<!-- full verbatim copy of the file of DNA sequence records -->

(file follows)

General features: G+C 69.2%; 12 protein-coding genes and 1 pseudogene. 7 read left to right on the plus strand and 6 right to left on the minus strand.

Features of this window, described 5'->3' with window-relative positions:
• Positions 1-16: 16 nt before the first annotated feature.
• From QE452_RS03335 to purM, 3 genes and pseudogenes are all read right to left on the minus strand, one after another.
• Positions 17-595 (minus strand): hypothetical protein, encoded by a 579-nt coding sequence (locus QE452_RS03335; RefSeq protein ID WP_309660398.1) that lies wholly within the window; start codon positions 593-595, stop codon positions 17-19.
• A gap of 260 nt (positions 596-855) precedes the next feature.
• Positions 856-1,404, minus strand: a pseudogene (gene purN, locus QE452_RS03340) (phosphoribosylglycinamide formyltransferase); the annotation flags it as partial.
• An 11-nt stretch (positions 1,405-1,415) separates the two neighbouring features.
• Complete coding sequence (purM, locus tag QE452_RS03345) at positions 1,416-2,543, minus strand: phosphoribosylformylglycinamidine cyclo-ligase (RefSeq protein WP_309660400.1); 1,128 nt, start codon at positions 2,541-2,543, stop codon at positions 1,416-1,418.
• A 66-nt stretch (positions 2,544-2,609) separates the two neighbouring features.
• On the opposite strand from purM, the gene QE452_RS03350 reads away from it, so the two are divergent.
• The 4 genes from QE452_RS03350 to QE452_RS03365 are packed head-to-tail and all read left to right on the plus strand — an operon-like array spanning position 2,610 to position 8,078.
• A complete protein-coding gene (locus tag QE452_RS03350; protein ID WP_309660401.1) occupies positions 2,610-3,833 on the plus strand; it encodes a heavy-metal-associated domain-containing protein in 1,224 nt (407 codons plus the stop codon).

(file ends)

General features: G+C 69.2%; 12 protein-coding genes and 1 pseudogene. 7 read left to right on the plus strand and 6 right to left on the minus strand.

Features of this window, described 5'->3' with window-relative positions:
• Positions 1-16: 16 nt before the first annotated feature.
• From QE452_RS03335 to purM, 3 genes and pseudogenes are all read right to left on the minus strand, one after another.
• Positions 17-595 (minus strand): hypothetical protein, encoded by a 579-nt coding sequence (locus QE452_RS03335; RefSeq protein ID WP_309660398.1) that lies wholly within the window; start codon positions 593-595, stop codon positions 17-19.
• A gap of 260 nt (positions 596-855) precedes the next feature.
• Positions 856-1,404, minus strand: a pseudogene (gene purN, locus QE452_RS03340) (phosphoribosylglycinamide formyltransferase); the annotation flags it as partial.
• An 11-nt stretch (positions 1,405-1,415) separates the two neighbouring features.
• Complete coding sequence (purM, locus tag QE452_RS03345) at positions 1,416-2,543, minus strand: phosphoribosylformylglycinamidine cyclo-ligase (RefSeq protein WP_309660400.1); 1,128 nt, start codon at positions 2,541-2,543, stop codon at positions 1,416-1,418.
• A 66-nt stretch (positions 2,544-2,609) separates the two neighbouring features.
• On the opposite strand from purM, the gene QE452_RS03350 reads away from it, so the two are divergent.
• The 4 genes from QE452_RS03350 to QE452_RS03365 are packed head-to-tail and all read left to right on the plus strand — an operon-like array spanning position 2,610 to position 8,078.
• A complete protein-coding gene (locus tag QE452_RS03350; protein ID WP_309660401.1) occupies positions 2,610-3,833 on the plus strand; it encodes a heavy-metal-associated domain-containing protein in 1,224 nt (407 codons plus the stop codon).